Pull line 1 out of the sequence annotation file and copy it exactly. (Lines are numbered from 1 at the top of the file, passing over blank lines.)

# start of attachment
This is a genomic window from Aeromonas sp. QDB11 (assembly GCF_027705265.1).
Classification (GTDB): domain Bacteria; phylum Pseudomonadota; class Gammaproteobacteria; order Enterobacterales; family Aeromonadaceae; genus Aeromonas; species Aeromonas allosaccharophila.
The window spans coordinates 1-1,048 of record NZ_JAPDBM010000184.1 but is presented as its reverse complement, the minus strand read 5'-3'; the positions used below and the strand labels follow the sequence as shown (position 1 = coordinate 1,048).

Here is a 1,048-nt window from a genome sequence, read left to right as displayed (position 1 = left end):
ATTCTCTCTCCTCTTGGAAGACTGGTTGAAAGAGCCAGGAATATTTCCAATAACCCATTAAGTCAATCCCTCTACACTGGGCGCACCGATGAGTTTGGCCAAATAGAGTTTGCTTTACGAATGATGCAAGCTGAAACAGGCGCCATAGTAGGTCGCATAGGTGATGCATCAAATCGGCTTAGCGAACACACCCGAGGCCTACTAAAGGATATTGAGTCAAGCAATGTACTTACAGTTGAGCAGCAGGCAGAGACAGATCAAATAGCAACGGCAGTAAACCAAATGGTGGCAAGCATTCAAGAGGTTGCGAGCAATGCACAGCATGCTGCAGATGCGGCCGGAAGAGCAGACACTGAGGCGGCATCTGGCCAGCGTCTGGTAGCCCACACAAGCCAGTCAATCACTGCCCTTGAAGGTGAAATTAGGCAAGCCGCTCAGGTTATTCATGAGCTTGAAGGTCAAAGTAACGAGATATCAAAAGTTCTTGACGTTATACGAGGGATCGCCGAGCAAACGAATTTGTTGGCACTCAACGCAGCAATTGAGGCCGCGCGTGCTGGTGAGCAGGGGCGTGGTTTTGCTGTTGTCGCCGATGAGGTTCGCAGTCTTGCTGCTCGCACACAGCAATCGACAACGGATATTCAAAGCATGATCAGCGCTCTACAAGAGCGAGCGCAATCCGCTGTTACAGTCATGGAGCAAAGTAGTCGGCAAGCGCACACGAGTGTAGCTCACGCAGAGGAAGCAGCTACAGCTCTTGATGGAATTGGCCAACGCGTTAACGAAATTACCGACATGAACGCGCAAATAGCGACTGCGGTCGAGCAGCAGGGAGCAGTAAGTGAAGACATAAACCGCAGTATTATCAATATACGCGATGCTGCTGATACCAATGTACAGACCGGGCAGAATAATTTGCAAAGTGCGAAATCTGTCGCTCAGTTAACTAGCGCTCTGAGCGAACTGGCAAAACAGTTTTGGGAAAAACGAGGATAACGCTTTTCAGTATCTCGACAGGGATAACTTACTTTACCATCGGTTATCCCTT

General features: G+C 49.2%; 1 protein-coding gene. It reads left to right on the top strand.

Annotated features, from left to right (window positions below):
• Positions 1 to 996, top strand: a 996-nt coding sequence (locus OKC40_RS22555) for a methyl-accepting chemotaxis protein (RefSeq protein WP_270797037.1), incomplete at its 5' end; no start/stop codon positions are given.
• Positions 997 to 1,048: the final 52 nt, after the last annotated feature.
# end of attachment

This is a genomic window from Aeromonas sp. QDB11 (assembly GCF_027705265.1).